ModelTbigHenry Ford famously quipped, “any customer can have a car painted any color that he wants so long as it is black.” The logic of the assembly line demanded a quick drying paint. At the time of the quip, it was available only in black.  So, black paint became the only choice of colour for Ford’s famous Model Ts.

Today, Ford’s one-size-fits-all notion of choice is the dominant ideology of our lives. Live any way you want, we are told, so long as you live exactly the way we want you to live. Pursue wealth before all else. Get rich or die trying.

Death, in this old world order made new, isn’t necessarily literal. Indeed, it starts as a social death and too easily becomes a literal death. When wealth is the highest aim of society, there can only be Haves and Have-nots. The Haves matter and the Have-nots do not. Only the Haves, the Haves quickly decide, are entitled to a long, healthy and meaningful life.

Wealth, of course, has a role to play in any just society. We should accept and encourage some wealth accumulation. It is an important means to many other valuable aspects of life. For some, it is also an useful motivator. It shouldn’t, however, be the highest or only goal of society or of all lives.

For one reason, wealth can be horded. Yes, happiness, good health, and justice can be denied. They can’t, however, be hoarded in offshore accounts. Moreover, wealth, once hoarded, becomes one of the most effective means to deny happiness, good health, and justice to others.

There are also limitations to the instrumental value of wealth. Once a person amasses a certain amount of wealth, more wealth does not create any more lasting happiness. Excessive wealth buys only fleeting pleasures. It can even lead to frustration. Like addicts everywhere, the wealthy soon find themselves chasing the dragon of hedonistic pleasure, at the expense of other people’s well-being.

There are also many paths to wealth that are neither good, fair, virtuous, efficient, or sustainable. Every path to wealth isn’t evil. It is, nevertheless, far too easy to embrace evil in wealth’s name, when it becomes the only or most important goal.

And finally, a society focussed on maximizing wealth tends to suppress and even destroy other valuable ways of life that are not focussed exclusively on the accumulation of wealth. From the perspective of justice and from the perspective of security, this is a concern.

In a just society, all people should be able to pursue whatever way of life they enjoy and have enough wealth to have a decent life too. In a secure society, diversity is the source of its strength. A society in which a rich variety of ways of life flourish is likely to be both just and secure. In contrast, a society that is focussed too much on wealth can only be unjust, weak, and prone to collapse.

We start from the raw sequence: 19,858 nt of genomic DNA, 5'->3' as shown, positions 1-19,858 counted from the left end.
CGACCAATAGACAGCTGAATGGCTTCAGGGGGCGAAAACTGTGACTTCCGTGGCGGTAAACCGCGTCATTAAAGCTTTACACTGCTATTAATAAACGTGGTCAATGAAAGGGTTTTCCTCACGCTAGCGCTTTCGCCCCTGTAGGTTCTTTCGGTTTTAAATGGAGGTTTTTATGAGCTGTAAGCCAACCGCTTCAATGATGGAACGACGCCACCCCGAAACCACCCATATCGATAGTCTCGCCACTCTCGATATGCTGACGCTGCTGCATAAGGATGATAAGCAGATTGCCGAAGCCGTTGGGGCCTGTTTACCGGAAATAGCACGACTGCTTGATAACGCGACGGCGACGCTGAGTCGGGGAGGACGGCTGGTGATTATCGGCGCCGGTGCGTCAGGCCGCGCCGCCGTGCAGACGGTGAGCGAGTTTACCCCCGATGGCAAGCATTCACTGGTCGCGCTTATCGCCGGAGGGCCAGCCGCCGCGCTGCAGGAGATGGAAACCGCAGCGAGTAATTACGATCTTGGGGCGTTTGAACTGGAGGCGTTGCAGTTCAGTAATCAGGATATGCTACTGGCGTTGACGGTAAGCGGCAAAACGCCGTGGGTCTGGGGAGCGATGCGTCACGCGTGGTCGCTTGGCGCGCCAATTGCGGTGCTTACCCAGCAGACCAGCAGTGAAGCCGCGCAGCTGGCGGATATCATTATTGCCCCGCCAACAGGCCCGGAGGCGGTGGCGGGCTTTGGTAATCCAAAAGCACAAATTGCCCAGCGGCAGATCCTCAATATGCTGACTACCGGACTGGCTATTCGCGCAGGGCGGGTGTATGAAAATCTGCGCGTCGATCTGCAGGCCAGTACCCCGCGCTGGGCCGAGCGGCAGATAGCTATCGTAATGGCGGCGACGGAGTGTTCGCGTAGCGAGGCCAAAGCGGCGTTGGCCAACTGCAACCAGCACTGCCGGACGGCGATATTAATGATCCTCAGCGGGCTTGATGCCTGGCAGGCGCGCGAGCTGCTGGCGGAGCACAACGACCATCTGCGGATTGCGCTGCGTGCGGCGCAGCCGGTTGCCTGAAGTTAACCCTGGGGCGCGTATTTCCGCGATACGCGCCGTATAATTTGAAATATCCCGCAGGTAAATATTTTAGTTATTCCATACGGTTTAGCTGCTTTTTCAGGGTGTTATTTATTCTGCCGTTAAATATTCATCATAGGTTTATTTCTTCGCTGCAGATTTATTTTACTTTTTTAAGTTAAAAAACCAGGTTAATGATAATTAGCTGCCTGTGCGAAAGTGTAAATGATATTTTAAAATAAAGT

There are many reasons for humans to come together, to cooperate, and to work together. Wealth creation will always be one important goal for human society. We are always better off materially when we work together. Wealth, however, should never be the highest or only goal of society. It’s a false idol. It’s worship leads only to its own downfall. Divided by wealth, human society – the very ground of wealth – is doomed to collapse.

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11 thoughts on “The All or Nothing Pursuit of Wealth Destroys the Ground of Wealth: Society

  1. SO TRUE!! I want to have this emblazoned on every forehead of every earthling. It is the screaming truth, who listens to it? More need to. But can they put down their ego sandwich long enough to?

    1. Glad to hear it! Thanks for your comment.

      In people’s defense, the supreme importance of wealth creation has been jammed down their throats for a long time — right along with that sandwich!

        1. Ideally, yes! But, it takes time and effort to develop that skill and many people haven’t been given the opportunity to develop it.

  2. All salient points Sterling! I would also like a more encompassing definition of wealth- today, we say the more capital one has, the more wealthy they are however, I believe some of these people might be spiritually empty or not in touch with ‘real’ people and hence alienated from the broader community they live in. As you, I look at wealth with a more encompassing view, that the truly wealthy in my view are not just financially secure but also have inner peace and are not alienated from their fellow citizens. Thats why I think some wealthy individuals are drawn to philanthropic ventures as they realize their wealth obligates them to give back to humanity.

    1. I think the idea you are pointing to is the Aristotelian notion of a “good life.”

      I’m inclined to use “wealth” as it is generally and narrowly defined because it may lead to confusion otherwise. It’s kind of like GDP. We could come up with a more expansive definition or we could just stop slavishly dedicating our economy to a pretty useless measure. I tend think the latter approach is better but I can see some value in the former.

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